WCAG (Web Content Accessibility Guidelines)
The Web Content Accessibility Guidelines (WCAG) is a set of standards established by the World Wide Web Consortium’s (W3C) Web Accessibility Initiative designed to make websites and web pages accessible to people with disabilities. The set of guidelines addresses common barriers preventing people from using digital platforms.
The WCAG documents explain how to make web content more accessible to people with disabilities. Web “content” generally refers to the information in a web page or web application, including:
- natural information such as text, images, and sounds
- code or markup that defines structure, presentation, etc.
WCAG and video players
Modern browsers provide a default media player. Most have limited functionality to support accessibility. Rather than coding all the things needed to make a player support accessibility, most organizations choose to use an existing player with good accessibility support. There are players developed specifically for accessibility. Some are free, open source and some are commercial.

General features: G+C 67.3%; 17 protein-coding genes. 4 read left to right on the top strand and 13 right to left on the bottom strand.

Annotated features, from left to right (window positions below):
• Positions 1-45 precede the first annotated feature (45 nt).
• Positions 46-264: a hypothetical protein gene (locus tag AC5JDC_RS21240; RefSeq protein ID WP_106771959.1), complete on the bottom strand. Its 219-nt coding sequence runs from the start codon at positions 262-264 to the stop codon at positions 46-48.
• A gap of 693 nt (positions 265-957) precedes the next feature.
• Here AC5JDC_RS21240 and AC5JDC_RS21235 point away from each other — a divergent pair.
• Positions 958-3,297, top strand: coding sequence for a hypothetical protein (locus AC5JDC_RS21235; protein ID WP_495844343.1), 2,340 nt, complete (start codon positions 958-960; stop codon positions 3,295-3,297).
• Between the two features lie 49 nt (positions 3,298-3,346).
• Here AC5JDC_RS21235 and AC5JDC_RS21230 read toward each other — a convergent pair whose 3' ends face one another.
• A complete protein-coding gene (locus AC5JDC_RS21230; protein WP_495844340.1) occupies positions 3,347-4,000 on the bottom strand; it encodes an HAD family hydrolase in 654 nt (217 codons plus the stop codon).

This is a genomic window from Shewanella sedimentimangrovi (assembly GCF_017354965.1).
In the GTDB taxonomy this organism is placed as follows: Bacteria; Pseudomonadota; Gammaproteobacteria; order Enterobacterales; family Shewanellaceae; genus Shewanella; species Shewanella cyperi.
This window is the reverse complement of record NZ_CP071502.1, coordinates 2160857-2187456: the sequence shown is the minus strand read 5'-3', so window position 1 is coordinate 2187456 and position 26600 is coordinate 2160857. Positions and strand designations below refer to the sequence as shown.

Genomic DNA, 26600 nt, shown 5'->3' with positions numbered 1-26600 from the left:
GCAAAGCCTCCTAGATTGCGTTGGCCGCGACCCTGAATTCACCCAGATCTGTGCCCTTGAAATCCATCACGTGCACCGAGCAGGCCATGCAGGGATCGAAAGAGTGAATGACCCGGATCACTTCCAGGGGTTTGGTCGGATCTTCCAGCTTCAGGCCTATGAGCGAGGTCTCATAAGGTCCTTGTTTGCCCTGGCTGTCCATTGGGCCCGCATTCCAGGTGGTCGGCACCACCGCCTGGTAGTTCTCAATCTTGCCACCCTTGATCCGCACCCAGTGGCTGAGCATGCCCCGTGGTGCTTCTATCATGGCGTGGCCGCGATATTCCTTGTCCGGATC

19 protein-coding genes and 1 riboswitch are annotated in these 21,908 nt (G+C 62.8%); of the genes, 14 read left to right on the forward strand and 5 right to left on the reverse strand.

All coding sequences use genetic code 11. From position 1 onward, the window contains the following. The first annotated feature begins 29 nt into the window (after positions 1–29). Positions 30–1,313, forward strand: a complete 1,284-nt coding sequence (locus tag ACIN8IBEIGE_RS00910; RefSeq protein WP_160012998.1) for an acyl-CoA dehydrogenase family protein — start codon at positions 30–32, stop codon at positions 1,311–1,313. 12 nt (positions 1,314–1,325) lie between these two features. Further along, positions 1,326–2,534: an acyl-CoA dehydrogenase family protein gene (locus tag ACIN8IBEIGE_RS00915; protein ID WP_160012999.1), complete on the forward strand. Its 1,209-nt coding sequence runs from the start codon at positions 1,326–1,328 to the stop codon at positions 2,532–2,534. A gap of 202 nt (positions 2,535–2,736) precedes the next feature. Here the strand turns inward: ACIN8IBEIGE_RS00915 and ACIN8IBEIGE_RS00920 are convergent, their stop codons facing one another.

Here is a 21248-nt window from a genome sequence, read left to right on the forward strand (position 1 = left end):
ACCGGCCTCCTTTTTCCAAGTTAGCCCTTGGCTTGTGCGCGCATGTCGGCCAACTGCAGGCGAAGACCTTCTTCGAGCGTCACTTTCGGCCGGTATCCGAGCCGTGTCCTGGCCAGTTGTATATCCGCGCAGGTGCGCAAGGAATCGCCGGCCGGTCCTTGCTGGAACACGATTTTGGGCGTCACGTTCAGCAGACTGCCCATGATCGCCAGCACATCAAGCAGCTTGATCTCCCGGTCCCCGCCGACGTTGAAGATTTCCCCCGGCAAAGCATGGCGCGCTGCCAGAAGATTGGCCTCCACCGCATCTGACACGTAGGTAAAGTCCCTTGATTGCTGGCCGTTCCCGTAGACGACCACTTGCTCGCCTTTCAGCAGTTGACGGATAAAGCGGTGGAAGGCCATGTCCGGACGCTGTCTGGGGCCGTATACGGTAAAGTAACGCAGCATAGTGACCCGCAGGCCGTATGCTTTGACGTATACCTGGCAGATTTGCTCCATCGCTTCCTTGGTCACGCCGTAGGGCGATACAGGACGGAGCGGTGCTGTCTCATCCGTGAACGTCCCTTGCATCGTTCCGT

Player Accessibility Functionality
Accessible media players provide a user interface that works without a mouse, through speech interface, when the page is zoomed larger, and with screen readers. For example, media players need to:
- Provide keyboard support (in Understanding WCAG: Keyboard Accessible)
- Make the keyboard focus indicator visible (in Understanding WCAG: Focus Visible)
- Provide clear labels (in Understanding WCAG: Labels or Instructions, Info and Relationships)
- Have sufficient contrast between colors for text, controls, and backgrounds (in Understanding WCAG: Contrast (Minimum), Contrast (Enhanced), Non-text Contrast)
Some media players provide additional accessibility functionality to users such as:
- Changing the speed of the video
- Setting how captions are displayed (e.g., text style, text size, colors, and position of the captions)
- Reading the captions with a screen reader and braille device
- Interactive transcripts
- Interactive transcripts use the captions file. Interactive transcripts highlight text phrases as they are spoken. Users can select text in the transcript and go to that point in the video.